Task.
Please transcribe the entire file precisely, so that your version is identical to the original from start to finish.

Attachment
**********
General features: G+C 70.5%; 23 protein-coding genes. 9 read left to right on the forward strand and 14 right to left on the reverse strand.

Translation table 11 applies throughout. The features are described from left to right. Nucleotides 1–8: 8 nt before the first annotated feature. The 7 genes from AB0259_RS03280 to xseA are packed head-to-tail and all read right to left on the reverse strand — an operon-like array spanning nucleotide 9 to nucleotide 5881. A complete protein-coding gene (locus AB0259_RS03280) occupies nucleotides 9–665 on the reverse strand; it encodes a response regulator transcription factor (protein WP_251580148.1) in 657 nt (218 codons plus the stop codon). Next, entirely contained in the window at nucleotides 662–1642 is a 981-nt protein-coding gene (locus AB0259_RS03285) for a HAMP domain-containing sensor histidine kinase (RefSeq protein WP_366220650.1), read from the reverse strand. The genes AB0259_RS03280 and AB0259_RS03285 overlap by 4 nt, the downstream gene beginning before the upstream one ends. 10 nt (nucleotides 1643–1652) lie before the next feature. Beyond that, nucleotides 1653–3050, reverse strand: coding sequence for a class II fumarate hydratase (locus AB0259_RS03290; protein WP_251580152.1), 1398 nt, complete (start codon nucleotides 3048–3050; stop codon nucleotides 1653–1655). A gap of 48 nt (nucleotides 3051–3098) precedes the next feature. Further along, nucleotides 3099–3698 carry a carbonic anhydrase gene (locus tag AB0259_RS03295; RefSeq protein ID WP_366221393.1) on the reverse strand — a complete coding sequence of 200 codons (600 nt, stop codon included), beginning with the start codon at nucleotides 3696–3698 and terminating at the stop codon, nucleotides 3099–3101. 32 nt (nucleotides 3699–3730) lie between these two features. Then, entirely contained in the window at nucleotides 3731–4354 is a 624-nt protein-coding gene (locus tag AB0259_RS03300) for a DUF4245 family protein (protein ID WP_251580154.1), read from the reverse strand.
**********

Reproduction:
General features: G+C 70.5%; 23 protein-coding genes. 9 read left to right on the forward strand and 14 right to left on the reverse strand.

Translation table 11 applies throughout. The features are described from left to right. Nucleotides 1–8: 8 nt before the first annotated feature. The 7 genes from AB0259_RS03280 to xseA are packed head-to-tail and all read right to left on the reverse strand — an operon-like array spanning nucleotide 9 to nucleotide 5881. A complete protein-coding gene (locus AB0259_RS03280) occupies nucleotides 9–665 on the reverse strand; it encodes a response regulator transcription factor (protein WP_251580148.1) in 657 nt (218 codons plus the stop codon). Next, entirely contained in the window at nucleotides 662–1642 is a 981-nt protein-coding gene (locus AB0259_RS03285) for a HAMP domain-containing sensor histidine kinase (RefSeq protein WP_366220650.1), read from the reverse strand. The genes AB0259_RS03280 and AB0259_RS03285 overlap by 4 nt, the downstream gene beginning before the upstream one ends. 10 nt (nucleotides 1643–1652) lie before the next feature. Beyond that, nucleotides 1653–3050, reverse strand: coding sequence for a class II fumarate hydratase (locus AB0259_RS03290; protein WP_251580152.1), 1398 nt, complete (start codon nucleotides 3048–3050; stop codon nucleotides 1653–1655). A gap of 48 nt (nucleotides 3051–3098) precedes the next feature. Further along, nucleotides 3099–3698 carry a carbonic anhydrase gene (locus tag AB0259_RS03295; RefSeq protein ID WP_366221393.1) on the reverse strand — a complete coding sequence of 200 codons (600 nt, stop codon included), beginning with the start codon at nucleotides 3696–3698 and terminating at the stop codon, nucleotides 3099–3101. 32 nt (nucleotides 3699–3730) lie between these two features. Then, entirely contained in the window at nucleotides 3731–4354 is a 624-nt protein-coding gene (locus tag AB0259_RS03300) for a DUF4245 family protein (protein ID WP_251580154.1), read from the reverse strand.